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Drop in insolvent liquidations, ODCE report shows
Ian Drennan of ODCE Pic: RollingNews.ie

30 Jun 2022 / business Print

Drop in insolvent liquidations, ODCE report shows

The Office of the Director of Corporate Enforcement (ODCE) brought 62 criminal charges against individuals last year, according to its annual report.

Director Ian Drennan (pictured) said that the charges related to alleged company-law offences of fraudulent trading, and the furnishing of false information, as well as to theft and money-laundering.

During the year, three people were convicted, or facts were found to have been proven, in respect of 12 offences.

At the end of the year, four cases, involving some 60 charges, remained before the District or Circuit Courts, and one file was with the Director of Public Prosecutions (DPP) for consideration.

State supports

The ODCE director said that, during the year, a downward trend in the number of companies entering insolvent liquidation continued.

There was an overall drop of almost 40% in insolvent liquidations. There were 253 creditors’ voluntary liquidations – well down on the 443 in 2020 – and 49 court liquidations.

The ODCE says that insolvent liquidations represent only 17% of total company liquidations.

It cites a number of reasons for the fall-off in insolvent liquidations – including creditor forbearance, the various State supports provided during COVID-19 restrictions, and the temporary amendment to the definition of what constitutes a company being unable to pay its debts contained in the Companies (Miscellaneous Provisions) (Covid-19) Act 2020.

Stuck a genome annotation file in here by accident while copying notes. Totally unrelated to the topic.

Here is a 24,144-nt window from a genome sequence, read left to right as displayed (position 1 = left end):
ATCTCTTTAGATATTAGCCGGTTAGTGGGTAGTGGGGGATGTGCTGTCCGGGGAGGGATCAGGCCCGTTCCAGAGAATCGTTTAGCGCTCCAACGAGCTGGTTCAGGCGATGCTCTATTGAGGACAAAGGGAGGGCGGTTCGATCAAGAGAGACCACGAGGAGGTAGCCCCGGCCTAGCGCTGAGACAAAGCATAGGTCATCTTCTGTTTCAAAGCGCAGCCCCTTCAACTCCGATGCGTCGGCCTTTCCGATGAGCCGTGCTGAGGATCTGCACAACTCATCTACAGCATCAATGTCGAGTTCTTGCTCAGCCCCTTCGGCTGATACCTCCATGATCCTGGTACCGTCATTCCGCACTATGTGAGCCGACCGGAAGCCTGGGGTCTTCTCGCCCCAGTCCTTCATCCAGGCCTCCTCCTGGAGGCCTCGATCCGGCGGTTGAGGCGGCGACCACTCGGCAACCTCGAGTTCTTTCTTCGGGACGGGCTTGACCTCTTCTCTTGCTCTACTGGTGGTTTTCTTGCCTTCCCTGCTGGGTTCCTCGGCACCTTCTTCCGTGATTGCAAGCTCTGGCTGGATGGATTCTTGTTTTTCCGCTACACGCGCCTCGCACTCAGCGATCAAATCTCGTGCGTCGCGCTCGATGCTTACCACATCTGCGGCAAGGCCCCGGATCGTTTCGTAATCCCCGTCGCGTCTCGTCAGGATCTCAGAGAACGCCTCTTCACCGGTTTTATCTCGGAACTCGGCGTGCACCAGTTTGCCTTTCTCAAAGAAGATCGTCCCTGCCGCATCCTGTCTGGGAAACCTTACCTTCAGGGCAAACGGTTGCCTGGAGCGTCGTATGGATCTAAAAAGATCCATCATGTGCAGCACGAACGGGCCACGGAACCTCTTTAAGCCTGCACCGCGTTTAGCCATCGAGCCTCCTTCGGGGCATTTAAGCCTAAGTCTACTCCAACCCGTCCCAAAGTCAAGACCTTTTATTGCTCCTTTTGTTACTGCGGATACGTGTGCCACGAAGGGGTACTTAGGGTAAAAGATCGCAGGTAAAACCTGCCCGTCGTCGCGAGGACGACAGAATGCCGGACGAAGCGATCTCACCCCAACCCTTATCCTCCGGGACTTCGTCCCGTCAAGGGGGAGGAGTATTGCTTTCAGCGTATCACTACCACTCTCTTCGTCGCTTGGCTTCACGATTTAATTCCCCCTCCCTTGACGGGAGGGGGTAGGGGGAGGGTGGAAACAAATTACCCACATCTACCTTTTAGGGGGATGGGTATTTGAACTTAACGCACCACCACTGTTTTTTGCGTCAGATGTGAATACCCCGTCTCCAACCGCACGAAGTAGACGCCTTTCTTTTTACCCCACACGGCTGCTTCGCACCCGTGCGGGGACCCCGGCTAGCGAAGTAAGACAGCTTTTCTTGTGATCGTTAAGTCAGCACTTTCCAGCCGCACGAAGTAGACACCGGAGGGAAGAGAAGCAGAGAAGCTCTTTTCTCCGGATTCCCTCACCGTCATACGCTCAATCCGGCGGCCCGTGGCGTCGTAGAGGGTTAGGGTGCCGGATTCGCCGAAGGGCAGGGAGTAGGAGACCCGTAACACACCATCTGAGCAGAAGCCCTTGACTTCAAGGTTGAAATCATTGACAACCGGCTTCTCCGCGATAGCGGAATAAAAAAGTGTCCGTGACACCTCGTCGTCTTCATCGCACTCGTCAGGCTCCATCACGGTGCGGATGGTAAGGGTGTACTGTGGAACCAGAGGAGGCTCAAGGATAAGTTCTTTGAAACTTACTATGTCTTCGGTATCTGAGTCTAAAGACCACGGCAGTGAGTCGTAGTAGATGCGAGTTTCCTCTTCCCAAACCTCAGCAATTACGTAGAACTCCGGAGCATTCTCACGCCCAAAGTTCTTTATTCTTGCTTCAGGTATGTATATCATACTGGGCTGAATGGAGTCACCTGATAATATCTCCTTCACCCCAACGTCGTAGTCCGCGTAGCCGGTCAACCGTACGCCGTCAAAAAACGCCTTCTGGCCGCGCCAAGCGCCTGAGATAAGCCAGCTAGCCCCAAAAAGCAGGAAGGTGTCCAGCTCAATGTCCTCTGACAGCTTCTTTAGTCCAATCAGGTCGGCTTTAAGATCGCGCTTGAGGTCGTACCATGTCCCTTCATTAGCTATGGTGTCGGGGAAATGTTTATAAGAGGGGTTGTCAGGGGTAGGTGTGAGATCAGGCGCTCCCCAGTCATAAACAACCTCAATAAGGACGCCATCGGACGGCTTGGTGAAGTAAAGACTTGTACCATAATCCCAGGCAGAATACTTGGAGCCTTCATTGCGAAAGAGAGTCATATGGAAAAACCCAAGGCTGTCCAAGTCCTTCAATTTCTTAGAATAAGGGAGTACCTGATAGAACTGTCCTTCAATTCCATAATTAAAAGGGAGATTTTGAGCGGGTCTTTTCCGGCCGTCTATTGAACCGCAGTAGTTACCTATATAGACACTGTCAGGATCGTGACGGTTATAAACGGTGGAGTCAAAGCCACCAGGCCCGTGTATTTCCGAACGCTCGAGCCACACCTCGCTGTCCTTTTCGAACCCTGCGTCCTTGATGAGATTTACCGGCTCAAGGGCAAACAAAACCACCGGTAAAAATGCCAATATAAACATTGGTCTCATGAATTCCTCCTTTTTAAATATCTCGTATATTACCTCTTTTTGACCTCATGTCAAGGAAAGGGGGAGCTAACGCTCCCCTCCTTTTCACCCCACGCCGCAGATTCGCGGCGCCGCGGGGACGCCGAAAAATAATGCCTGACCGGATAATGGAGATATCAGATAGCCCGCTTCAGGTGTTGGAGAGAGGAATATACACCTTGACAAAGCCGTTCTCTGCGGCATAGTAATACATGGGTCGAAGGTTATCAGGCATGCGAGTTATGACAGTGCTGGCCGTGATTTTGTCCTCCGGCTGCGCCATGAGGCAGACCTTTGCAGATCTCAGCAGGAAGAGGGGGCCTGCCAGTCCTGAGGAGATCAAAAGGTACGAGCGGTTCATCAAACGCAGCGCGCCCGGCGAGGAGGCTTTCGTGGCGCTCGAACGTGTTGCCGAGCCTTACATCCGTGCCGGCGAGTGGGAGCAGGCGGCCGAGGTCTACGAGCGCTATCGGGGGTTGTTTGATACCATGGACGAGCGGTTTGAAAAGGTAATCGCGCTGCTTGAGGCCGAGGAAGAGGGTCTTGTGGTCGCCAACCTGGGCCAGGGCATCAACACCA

Overall, however, the number of reports the watchdog received from company liquidators was similar to 2020 levels.

Director disqualifications

A breakdown shows that more than a third of initial reports from liquidators were linked to the wholesale-and-retail sector, while 15% related to hotels, bars, and catering.

The ODCE points out that the majority of corporate insolvencies are legitimate business failures deserving of no sanction or enforcement response.

“While it remains to be seen, the prevailing view seems to be that corporate insolvencies have been artificially low in recent years and that, as State supports are withdrawn and temporary legislative provisions unwind, the number of companies entering insolvent liquidation will increase – potentially significantly,” said Drennan.

On foot of undertakings given to the ODCE, 40 directors were restricted, while four were disqualified. The High Court restricted a further 11 directors, while the corresponding figure for disqualifications was 12.

A further 23 directors of dissolved insolvent companies were disqualified by way of undertaking, as a consequence of having allowed companies with outstanding debts to be struck off the register.

New legislation

Late last year, the Companies (Corporate Enforcement Authority) Act 2021 was signed into law by the President.

The ODCE director said that the organisation had been focusing on finalising preparations for the establishment of the new authority, and ensuring that the necessary arrangements were in place to enable Tánaiste Leo Varadkar to sign the necessary commencement orders.

The annual report says that legal costs associated with a High Court inspection into Independent News & Media were higher than anticipated last year.

Drennan said that the inspectors may report their findings to the High Court this year, “in which case the inspectors’ report will be provided to the ODCE for examination”.

Gazette Desk
Gazette.ie is the daily legal news site of the Law Society of Ireland